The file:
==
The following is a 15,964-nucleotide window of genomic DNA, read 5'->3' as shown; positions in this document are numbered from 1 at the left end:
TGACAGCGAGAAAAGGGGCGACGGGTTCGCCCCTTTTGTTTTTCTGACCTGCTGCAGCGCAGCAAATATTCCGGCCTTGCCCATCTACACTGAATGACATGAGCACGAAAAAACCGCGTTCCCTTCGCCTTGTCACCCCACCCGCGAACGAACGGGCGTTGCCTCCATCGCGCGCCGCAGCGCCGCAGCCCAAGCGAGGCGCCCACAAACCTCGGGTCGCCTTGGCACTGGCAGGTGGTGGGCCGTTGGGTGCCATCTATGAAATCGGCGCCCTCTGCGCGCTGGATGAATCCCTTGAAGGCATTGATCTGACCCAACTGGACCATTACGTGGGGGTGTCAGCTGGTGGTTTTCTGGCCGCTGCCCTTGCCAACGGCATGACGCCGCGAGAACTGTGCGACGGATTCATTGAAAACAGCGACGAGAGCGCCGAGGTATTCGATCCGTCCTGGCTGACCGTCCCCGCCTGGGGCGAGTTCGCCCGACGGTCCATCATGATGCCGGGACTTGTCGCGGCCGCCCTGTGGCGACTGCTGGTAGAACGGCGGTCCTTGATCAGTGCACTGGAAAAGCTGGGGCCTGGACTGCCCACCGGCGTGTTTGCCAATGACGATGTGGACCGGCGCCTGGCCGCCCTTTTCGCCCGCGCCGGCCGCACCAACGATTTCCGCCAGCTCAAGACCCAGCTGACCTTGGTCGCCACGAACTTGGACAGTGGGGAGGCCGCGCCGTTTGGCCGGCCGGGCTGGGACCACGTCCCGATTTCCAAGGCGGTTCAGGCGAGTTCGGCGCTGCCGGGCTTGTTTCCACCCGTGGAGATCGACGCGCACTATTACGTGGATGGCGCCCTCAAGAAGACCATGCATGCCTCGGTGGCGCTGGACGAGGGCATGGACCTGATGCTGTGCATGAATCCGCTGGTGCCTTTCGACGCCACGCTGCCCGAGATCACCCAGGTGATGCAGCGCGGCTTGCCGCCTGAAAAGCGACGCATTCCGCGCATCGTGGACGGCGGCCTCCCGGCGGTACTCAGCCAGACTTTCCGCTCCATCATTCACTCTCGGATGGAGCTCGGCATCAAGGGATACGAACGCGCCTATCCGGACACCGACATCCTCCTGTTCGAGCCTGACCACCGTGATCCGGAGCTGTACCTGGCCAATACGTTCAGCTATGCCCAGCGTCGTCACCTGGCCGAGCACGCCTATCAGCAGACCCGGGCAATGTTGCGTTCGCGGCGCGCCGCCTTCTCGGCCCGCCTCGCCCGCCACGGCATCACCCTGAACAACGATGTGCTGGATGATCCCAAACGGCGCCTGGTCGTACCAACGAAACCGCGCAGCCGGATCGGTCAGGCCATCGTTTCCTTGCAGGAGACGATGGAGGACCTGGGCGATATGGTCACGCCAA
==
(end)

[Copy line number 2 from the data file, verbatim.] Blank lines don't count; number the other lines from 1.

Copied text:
TGACAGCGAGAAAAGGGGCGACGGGTTCGCCCCTTTTGTTTTTCTGACCTGCTGCAGCGCAGCAAATATTCCGGCCTTGCCCATCTACACTGAATGACATGAGCACGAAAAAACCGCGTTCCCTTCGCCTTGTCACCCCACCCGCGAACGAACGGGCGTTGCCTCCATCGCGCGCCGCAGCGCCGCAGCCCAAGCGAGGCGCCCACAAACCTCGGGTCGCCTTGGCACTGGCAGGTGGTGGGCCGTTGGGTGCCATCTATGAAATCGGCGCCCTCTGCGCGCTGGATGAATCCCTTGAAGGCATTGATCTGACCCAACTGGACCATTACGTGGGGGTGTCAGCTGGTGGTTTTCTGGCCGCTGCCCTTGCCAACGGCATGACGCCGCGAGAACTGTGCGACGGATTCATTGAAAACAGCGACGAGAGCGCCGAGGTATTCGATCCGTCCTGGCTGACCGTCCCCGCCTGGGGCGAGTTCGCCCGACGGTCCATCATGATGCCGGGACTTGTCGCGGCCGCCCTGTGGCGACTGCTGGTAGAACGGCGGTCCTTGATCAGTGCACTGGAAAAGCTGGGGCCTGGACTGCCCACCGGCGTGTTTGCCAATGACGATGTGGACCGGCGCCTGGCCGCCCTTTTCGCCCGCGCCGGCCGCACCAACGATTTCCGCCAGCTCAAGACCCAGCTGACCTTGGTCGCCACGAACTTGGACAGTGGGGAGGCCGCGCCGTTTGGCCGGCCGGGCTGGGACCACGTCCCGATTTCCAAGGCGGTTCAGGCGAGTTCGGCGCTGCCGGGCTTGTTTCCACCCGTGGAGATCGACGCGCACTATTACGTGGATGGCGCCCTCAAGAAGACCATGCATGCCTCGGTGGCGCTGGACGAGGGCATGGACCTGATGCTGTGCATGAATCCGCTGGTGCCTTTCGACGCCACGCTGCCCGAGATCACCCAGGTGATGCAGCGCGGCTTGCCGCCTGAAAAGCGACGCATTCCGCGCATCGTGGACGGCGGCCTCCCGGCGGTACTCAGCCAGACTTTCCGCTCCATCATTCACTCTCGGATGGAGCTCGGCATCAAGGGATACGAACGCGCCTATCCGGACACCGACATCCTCCTGTTCGAGCCTGACCACCGTGATCCGGAGCTGTACCTGGCCAATACGTTCAGCTATGCCCAGCGTCGTCACCTGGCCGAGCACGCCTATCAGCAGACCCGGGCAATGTTGCGTTCGCGGCGCGCCGCCTTCTCGGCCCGCCTCGCCCGCCACGGCATCACCCTGAACAACGATGTGCTGGATGATCCCAAACGGCGCCTGGTCGTACCAACGAAACCGCGCAGCCGGATCGGTCAGGCCATCGTTTCCTTGCAGGAGACGATGGAGGACCTGGGCGATATGGTCACGCCAA